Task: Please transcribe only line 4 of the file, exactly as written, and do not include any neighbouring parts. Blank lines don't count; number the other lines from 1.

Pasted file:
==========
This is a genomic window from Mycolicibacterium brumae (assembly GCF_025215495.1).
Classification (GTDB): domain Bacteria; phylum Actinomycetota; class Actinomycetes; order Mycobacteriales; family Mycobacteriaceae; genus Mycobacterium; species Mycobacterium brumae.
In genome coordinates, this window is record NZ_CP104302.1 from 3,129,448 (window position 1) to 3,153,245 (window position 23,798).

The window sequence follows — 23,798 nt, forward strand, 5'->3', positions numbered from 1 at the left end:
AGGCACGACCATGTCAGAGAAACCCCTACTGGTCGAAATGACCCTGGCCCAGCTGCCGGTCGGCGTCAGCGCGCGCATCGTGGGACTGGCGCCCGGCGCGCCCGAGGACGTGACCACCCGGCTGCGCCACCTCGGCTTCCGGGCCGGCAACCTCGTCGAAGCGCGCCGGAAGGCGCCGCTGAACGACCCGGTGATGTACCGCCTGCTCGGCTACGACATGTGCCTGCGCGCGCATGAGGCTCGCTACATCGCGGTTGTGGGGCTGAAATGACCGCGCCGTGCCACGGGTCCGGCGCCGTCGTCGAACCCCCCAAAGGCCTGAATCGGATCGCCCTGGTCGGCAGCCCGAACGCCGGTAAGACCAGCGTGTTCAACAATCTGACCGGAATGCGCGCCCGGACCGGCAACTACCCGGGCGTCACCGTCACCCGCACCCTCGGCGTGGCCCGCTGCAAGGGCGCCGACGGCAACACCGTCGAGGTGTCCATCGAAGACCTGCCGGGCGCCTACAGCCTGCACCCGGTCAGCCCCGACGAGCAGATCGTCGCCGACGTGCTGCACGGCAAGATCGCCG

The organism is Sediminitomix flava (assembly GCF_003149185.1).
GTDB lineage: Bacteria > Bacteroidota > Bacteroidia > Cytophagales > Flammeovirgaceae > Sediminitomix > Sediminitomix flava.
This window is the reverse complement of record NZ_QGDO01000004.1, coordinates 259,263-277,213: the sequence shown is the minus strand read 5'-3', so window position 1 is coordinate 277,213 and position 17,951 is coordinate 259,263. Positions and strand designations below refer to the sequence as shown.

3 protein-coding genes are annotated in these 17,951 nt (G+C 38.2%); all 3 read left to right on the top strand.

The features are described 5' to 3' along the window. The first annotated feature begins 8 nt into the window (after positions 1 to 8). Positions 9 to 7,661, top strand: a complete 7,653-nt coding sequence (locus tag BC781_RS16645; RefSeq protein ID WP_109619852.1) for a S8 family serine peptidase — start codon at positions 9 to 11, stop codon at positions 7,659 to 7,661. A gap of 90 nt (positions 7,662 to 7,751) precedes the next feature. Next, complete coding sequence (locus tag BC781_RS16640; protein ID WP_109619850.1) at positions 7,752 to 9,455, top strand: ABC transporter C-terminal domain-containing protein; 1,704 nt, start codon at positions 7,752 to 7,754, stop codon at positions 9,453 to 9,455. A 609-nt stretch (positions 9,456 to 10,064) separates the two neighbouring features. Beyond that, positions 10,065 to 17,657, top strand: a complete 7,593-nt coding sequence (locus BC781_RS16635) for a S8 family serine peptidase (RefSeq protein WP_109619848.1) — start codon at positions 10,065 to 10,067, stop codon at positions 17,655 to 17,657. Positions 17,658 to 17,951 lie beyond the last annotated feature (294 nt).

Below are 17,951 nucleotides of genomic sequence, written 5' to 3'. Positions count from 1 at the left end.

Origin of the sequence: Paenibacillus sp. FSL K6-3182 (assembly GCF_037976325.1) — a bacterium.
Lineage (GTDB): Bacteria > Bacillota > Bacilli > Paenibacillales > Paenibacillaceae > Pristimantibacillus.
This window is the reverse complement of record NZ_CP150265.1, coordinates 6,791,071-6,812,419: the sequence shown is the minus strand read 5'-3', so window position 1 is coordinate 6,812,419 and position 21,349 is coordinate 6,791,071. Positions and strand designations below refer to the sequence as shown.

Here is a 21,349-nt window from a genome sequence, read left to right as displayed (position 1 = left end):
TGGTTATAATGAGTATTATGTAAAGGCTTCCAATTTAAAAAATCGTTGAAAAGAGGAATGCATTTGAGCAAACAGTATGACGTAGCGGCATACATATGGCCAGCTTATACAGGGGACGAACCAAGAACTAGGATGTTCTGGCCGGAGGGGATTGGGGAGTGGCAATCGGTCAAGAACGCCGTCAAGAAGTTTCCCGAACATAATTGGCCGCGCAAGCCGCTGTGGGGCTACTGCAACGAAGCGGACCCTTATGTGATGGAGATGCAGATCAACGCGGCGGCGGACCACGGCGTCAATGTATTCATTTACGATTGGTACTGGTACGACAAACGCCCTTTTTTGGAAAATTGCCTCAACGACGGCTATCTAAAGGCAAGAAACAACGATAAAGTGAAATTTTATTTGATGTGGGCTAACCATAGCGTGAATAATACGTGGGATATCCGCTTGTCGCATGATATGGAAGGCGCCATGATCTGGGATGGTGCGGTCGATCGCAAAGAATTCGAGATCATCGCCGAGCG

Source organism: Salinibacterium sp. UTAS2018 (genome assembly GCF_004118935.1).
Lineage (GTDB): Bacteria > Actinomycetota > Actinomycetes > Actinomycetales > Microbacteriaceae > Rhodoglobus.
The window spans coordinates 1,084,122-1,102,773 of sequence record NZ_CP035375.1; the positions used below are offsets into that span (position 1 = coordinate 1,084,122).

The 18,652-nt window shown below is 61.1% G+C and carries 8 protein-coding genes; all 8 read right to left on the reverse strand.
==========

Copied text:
The window sequence follows — 23,798 nt, forward strand, 5'->3', positions numbered from 1 at the left end: